Official town names came from the cleaned data, along with center and home capacities. For home capacity, it was noted that data includes children ages 6 and under. We did not have the exact number of seats open to children 0-3 since there are stipulations about how many infants are allowed with certain staffing ratios. To make a conservative calculation, we assumed that all the childcare slots in the home facilities could be open to children 0-3 years old. However, we can not be sure exactly how many of the slots are truly held by children ages 0-3 because of the limitations of the CT Data data. We are assuming the slots are open for 0-3 year olds in order to calculate the highest possible capacity. From here, we created a new column to reflect the total capacity for both Center and Home using the sum formula.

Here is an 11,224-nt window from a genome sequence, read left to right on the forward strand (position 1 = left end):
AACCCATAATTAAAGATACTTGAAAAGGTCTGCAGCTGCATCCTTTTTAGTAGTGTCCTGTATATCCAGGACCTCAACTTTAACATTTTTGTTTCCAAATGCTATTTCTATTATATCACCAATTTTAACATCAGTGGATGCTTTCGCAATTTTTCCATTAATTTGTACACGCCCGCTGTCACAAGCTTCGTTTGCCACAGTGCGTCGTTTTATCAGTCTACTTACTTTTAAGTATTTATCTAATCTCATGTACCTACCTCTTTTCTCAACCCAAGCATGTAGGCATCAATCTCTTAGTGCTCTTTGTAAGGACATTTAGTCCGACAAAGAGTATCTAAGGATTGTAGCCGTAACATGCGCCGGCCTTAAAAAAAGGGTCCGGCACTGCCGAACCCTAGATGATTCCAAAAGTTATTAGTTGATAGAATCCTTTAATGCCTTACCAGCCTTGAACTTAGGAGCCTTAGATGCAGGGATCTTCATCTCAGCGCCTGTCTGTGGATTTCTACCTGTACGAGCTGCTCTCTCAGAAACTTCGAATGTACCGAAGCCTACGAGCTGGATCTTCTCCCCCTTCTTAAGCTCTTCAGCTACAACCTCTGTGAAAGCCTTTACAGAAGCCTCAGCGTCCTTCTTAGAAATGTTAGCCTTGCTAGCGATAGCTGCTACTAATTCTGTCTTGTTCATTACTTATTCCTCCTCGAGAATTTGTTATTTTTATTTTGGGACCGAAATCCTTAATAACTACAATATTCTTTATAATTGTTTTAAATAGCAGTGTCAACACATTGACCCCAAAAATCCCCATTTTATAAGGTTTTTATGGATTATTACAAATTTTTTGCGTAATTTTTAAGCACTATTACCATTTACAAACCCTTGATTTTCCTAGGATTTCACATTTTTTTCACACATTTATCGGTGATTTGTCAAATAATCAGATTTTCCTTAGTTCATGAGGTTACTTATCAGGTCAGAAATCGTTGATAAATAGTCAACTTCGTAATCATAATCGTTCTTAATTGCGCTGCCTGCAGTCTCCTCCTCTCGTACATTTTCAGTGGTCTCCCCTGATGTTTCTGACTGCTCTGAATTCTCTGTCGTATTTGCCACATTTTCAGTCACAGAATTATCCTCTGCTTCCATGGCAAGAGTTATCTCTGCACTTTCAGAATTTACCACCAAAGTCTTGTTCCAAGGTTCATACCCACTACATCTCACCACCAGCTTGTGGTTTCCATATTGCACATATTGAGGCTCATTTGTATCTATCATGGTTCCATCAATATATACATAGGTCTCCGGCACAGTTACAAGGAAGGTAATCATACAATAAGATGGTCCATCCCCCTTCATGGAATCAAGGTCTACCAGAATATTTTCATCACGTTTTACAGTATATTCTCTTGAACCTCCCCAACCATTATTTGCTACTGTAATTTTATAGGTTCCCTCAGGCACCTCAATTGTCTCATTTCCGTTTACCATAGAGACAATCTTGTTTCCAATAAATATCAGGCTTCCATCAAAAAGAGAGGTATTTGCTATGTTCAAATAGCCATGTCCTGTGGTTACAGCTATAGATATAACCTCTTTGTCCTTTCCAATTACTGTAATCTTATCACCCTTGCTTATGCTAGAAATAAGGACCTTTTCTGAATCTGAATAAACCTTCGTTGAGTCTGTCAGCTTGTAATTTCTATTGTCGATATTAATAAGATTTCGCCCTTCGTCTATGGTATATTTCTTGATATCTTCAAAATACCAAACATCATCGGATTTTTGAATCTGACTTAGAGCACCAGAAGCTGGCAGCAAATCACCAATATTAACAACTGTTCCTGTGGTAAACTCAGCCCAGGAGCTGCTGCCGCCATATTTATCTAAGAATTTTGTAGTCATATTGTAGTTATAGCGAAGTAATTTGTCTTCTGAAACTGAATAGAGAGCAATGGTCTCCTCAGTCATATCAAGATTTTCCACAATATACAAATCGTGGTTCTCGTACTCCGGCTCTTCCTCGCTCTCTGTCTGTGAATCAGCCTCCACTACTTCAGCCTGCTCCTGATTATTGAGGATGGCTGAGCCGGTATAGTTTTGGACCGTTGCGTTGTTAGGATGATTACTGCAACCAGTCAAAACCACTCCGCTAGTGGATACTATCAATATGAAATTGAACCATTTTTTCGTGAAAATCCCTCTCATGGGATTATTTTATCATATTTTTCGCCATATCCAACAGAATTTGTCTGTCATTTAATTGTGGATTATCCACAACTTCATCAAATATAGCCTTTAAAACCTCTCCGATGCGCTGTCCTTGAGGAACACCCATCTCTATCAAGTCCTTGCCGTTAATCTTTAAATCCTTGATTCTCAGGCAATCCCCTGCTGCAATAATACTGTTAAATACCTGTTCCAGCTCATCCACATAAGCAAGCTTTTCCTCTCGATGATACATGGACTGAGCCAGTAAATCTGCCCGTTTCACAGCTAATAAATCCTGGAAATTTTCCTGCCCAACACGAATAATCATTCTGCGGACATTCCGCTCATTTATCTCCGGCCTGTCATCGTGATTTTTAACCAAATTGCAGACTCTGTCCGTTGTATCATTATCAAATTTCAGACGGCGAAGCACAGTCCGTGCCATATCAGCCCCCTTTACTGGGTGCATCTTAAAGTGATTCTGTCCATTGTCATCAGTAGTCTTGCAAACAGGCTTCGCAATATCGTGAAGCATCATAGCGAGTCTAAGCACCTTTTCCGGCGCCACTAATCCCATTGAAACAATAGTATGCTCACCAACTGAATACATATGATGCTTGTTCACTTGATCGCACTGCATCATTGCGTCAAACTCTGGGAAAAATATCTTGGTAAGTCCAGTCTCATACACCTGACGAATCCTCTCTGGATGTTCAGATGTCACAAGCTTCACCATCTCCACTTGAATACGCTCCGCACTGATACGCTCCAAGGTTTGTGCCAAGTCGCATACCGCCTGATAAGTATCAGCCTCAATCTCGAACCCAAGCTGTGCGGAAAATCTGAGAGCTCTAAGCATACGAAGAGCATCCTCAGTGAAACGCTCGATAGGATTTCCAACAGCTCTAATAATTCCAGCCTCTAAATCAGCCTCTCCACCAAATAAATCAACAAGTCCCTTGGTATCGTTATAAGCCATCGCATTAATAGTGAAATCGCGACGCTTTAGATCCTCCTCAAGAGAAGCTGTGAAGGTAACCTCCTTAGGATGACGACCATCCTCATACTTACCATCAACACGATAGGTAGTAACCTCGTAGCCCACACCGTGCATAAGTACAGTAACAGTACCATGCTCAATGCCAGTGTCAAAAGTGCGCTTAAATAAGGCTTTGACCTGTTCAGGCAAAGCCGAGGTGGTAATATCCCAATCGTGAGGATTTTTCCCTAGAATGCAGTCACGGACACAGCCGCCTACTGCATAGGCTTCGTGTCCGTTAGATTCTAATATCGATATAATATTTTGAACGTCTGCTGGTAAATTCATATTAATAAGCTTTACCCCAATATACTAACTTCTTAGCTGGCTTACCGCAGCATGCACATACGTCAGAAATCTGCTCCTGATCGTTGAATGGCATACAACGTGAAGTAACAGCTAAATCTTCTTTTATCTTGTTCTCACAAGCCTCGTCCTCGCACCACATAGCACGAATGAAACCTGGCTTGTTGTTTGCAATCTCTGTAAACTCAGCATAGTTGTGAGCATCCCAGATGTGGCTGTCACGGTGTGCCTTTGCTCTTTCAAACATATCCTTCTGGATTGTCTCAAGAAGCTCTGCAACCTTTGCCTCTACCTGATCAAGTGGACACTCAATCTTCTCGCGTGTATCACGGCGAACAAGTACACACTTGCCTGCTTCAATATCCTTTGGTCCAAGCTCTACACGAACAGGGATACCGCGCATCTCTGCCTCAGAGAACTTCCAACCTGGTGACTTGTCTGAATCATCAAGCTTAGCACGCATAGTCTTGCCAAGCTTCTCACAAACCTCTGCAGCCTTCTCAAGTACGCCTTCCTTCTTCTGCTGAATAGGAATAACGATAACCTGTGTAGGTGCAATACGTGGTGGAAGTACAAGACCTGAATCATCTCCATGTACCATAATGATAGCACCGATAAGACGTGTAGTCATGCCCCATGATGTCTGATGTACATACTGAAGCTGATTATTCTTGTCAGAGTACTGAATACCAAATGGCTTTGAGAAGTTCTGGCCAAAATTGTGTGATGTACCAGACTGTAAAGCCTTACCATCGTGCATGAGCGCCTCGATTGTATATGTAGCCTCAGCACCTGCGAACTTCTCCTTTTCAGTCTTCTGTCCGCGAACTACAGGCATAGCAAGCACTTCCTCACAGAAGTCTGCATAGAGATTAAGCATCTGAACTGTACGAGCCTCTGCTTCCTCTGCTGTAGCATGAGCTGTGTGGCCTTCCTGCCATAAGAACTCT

To obtain the total estimated population of children 0-3 years old per town in Connecticut, we downloaded census data from the Social Explorer database. From there, we were able to download census data from the American Community Survey 5-year Estimates (2017-2021) for children ages 0-5 for each town in Connecticut. We imported and cleaned the data and then used the V lookup tool to transpose the population data into the spreadsheet containing the childcare capacity data by town. Since the Social Explorer population data included children 0-5 years and the capacity data from CT Data was for children 0-3 years old, we multiplied the population number by ⅗ to estimate the population of children 0-3 years old. In doing so, we assumed that there was an equal number of children of each age thus ⅗ of the population of children 0-5 years old would be a reasonable estimate of the population of children 0-3 years old. To find the childcare capacity of each town per 100 children we used the equation: (capacity/estimated population of children 0-3)*100. We decided to normalize the data this way to make it easier for the reader to understand our calculations. It is easy to visualize the capacity as the number of total childcare seats available for 100 children in each town. To obtain the difference of child care seats and population, or the number of surplus or deficit, we subtracted the total number of children from the total capacity for children. This would tell us how many spots are leftover per child or how many spots are in deficit per child.